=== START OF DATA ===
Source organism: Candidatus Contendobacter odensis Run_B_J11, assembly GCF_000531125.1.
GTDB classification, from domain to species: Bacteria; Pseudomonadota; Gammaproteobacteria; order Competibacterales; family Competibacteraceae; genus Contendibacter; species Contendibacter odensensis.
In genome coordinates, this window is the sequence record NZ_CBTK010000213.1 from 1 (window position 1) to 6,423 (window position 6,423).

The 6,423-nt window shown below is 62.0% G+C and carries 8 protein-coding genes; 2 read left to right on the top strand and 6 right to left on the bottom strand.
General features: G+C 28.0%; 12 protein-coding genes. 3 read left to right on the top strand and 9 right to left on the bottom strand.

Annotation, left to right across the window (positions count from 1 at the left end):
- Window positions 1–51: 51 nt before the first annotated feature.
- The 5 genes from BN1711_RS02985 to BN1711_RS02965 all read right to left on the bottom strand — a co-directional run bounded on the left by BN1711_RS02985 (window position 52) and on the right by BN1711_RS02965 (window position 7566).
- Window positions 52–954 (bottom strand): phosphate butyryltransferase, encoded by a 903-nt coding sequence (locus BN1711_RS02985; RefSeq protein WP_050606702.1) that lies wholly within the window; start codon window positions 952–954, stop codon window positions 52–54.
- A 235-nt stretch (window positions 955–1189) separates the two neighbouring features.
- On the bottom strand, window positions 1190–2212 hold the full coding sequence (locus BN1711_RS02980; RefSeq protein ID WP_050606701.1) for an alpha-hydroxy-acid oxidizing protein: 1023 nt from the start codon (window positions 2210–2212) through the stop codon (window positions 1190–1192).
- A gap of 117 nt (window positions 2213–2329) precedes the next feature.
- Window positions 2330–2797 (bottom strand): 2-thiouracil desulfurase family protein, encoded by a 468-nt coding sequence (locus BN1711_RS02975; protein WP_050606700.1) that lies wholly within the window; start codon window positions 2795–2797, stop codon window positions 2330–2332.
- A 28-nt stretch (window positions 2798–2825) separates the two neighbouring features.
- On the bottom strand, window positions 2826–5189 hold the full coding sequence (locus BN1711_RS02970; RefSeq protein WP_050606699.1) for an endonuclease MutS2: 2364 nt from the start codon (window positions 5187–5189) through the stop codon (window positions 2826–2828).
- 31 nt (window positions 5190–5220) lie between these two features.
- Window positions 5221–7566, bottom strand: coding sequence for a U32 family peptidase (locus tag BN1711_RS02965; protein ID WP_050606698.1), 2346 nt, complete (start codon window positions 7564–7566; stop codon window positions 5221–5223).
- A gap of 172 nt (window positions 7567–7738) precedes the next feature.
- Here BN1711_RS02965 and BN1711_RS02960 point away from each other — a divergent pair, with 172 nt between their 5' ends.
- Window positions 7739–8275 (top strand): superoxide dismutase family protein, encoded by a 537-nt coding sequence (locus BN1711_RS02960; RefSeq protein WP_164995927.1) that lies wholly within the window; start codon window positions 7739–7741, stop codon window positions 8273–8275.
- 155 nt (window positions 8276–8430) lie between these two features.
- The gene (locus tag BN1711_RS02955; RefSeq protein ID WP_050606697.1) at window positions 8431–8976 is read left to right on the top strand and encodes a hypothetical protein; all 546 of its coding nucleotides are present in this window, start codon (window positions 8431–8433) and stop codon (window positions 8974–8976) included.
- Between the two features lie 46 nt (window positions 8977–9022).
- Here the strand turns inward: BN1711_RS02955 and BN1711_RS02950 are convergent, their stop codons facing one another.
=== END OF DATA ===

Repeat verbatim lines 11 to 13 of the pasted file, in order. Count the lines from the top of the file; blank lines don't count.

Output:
- On the bottom strand, window positions 1190–2212 hold the full coding sequence (locus BN1711_RS02980; RefSeq protein ID WP_050606701.1) for an alpha-hydroxy-acid oxidizing protein: 1023 nt from the start codon (window positions 2210–2212) through the stop codon (window positions 1190–1192).
- A gap of 117 nt (window positions 2213–2329) precedes the next feature.
- Window positions 2330–2797 (bottom strand): 2-thiouracil desulfurase family protein, encoded by a 468-nt coding sequence (locus BN1711_RS02975; protein WP_050606700.1) that lies wholly within the window; start codon window positions 2795–2797, stop codon window positions 2330–2332.